For example, Wen and Abe failed to achieve discernible progress on the Sino-Japanese dispute over the energy resources under the East China Sea.

Even as Wen visited Tokyo, Japanese officials expressed concern about a report that China’s state-controlled CNOOC Ltd. had begun processing oil and natural gas from the Chunxiao/Shirakaba gas fields that are currently disputed by the two countries.

At the summit, the two governments agreed only to continue bilateral discussions and to review a report on how their countries could jointly develop the undersea natural resources. Their present energy cooperation focuses mostly on bilateral conservation and environmental measures.

Furthermore, when Abe visited Europe in January 2007, he urged the EU governments not to lift their embargo of arms exports to China, arguing such a move would adversely affect the security situation in East Asia.

Like other governments, the Japanese criticized China for its failure to notify other countries in advance about its anti-satellite (ASAT) test and then for delaying its subsequent confirmation about the incident. Japanese Foreign Minister Taro Aso complained that China should have given Japan advanced notice.

Japan’s Chief Cabinet Secretary Yasuhisa Shiozaki warned that Beijing’s lack of openness about the incident could reinforce doubts about China’s peaceful motives.  Abe told the Japanese Diet that China’s test might have violated international law since the 1967 UN Outer Space Treaty, which bans weapons of mass destruction in space, requires all countries to avoid contaminating space with debris.

At the April 2007 summit, Chinese and Japanese leaders agreed to create a “hot line” between their defense establishments. They also advanced plans to expand military exchanges, including reciprocal naval ship visits.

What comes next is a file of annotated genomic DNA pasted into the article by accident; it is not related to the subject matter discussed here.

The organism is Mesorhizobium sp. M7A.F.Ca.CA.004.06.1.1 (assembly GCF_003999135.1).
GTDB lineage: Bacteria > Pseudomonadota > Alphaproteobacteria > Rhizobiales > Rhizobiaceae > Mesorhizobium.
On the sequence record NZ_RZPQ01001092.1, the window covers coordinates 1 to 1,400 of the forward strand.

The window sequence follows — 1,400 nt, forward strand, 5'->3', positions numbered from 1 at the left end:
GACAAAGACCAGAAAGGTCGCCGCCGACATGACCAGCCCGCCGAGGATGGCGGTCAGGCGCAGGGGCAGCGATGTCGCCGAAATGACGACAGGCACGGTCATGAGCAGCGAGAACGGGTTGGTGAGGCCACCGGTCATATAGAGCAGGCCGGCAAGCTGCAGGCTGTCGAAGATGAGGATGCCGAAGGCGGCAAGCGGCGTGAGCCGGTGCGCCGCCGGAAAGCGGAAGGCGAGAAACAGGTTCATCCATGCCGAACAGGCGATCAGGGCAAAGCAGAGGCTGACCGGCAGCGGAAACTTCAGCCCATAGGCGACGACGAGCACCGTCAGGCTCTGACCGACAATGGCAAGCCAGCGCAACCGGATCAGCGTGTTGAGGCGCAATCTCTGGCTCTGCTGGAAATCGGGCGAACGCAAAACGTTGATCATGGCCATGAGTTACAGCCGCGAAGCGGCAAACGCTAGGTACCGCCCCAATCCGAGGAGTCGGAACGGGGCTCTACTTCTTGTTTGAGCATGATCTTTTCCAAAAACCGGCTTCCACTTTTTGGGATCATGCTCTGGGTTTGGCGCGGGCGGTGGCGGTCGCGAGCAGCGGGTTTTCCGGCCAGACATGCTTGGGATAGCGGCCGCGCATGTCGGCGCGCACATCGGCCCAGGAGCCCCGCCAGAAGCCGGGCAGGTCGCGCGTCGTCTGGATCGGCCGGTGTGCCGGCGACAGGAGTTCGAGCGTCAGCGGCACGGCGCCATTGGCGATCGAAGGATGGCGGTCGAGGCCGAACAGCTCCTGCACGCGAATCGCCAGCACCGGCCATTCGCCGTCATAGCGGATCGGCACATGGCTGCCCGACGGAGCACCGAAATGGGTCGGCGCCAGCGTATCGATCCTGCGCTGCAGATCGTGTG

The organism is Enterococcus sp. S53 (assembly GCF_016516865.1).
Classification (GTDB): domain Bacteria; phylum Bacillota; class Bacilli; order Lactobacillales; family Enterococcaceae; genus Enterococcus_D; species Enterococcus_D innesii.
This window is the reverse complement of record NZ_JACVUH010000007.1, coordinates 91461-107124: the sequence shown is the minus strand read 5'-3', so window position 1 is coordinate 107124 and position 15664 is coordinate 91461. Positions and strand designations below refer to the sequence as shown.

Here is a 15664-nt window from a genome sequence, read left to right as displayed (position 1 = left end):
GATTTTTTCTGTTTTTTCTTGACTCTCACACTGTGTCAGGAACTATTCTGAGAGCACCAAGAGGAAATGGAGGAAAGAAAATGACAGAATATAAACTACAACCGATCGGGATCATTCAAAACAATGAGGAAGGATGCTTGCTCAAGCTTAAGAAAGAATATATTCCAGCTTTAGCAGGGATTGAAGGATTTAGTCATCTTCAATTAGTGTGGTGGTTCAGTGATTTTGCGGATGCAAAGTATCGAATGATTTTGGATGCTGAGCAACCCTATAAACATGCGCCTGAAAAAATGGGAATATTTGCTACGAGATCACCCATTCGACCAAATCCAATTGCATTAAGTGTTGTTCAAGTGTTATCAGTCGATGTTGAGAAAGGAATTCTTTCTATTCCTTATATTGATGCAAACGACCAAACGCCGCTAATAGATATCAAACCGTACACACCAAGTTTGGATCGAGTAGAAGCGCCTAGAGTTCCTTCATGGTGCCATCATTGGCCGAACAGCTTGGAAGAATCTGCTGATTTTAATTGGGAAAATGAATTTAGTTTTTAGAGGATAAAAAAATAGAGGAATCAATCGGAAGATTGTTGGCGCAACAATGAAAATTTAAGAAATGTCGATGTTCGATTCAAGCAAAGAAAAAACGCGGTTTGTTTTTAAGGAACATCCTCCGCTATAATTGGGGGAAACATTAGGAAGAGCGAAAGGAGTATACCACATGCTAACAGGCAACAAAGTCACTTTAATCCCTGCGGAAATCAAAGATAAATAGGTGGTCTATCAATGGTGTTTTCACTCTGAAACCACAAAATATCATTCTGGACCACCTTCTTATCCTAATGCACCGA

In June 2008, a Japanese destroyer docked at a Chinese naval port for the first time since World War II. Another first had occurred the previous month, when the Japanese SDF delivered relief aid to China after the earthquake in China’s Sichuan Province on May 12, 2008.

The planned defense communications link might help prevent the inadvertent escalation of future military incidents, such as when the Japanese detect yet another Chinese submarine in their territorial waters. Neither the hot line nor the exchanges, however, will directly address the more general apprehension in Japan regarding China’s long-term military plans.

In May 2008, Hu Jintao concluded the first state visit by a Chinese president to Japan in almost a decade. President Jiang Zemin traveled to Japan in 1998, but the subsequent deterioration in relations between Beijing and Tokyo severely curtailed high-level meetings.

The summit failed to generate concrete progress on the main differences between the two countries. For example, the two heads of state proved unable to resolve the Sino-Japanese dispute over the East China Sea and its valuable natural gas reserves.

The bilateral negotiations that began in 2004 have neither reconciled their conflicting sovereignty and territorial claims nor established an agreed mechanism for joint exploitation of the energy reserves, which lie within their overlapping maritime economic zones.

Chinese-Japanese energy collaboration remains primarily confined to unobjectionable areas such as cooperative conservation and environmental programs.

In the National Defense Program Guidelines announced in December 2010, the Japanese government expressed concern about the PRC’s military build-up as well as its increasing maritime activities in waters near Japan’s southwest island chain.

Japanese and U.S. officials have adopted hedging policies aimed at responding to a situation in which the PRC’s rising economic, political, and military power becomes a security threat. To Beijing’s annoyance, the Japanese and American foreign and defense ministers participating in the February 2005 SCC session publicly identified for the first time the “peaceful resolution of issues concerning the Taiwan Strait” as a “common strategic objective” in the Asia Pacific region.

When China’s 2002 Defense White Paper expressed disquiet over joint U.S.-Japanese research on BMD, the unstated concern was that the two countries could share BMD technologies with Taiwan, negating Beijing’s strategy of deterring the island’s independence aspirations by threatening missile strikes in response to Taipei’s assertions of greater autonomy.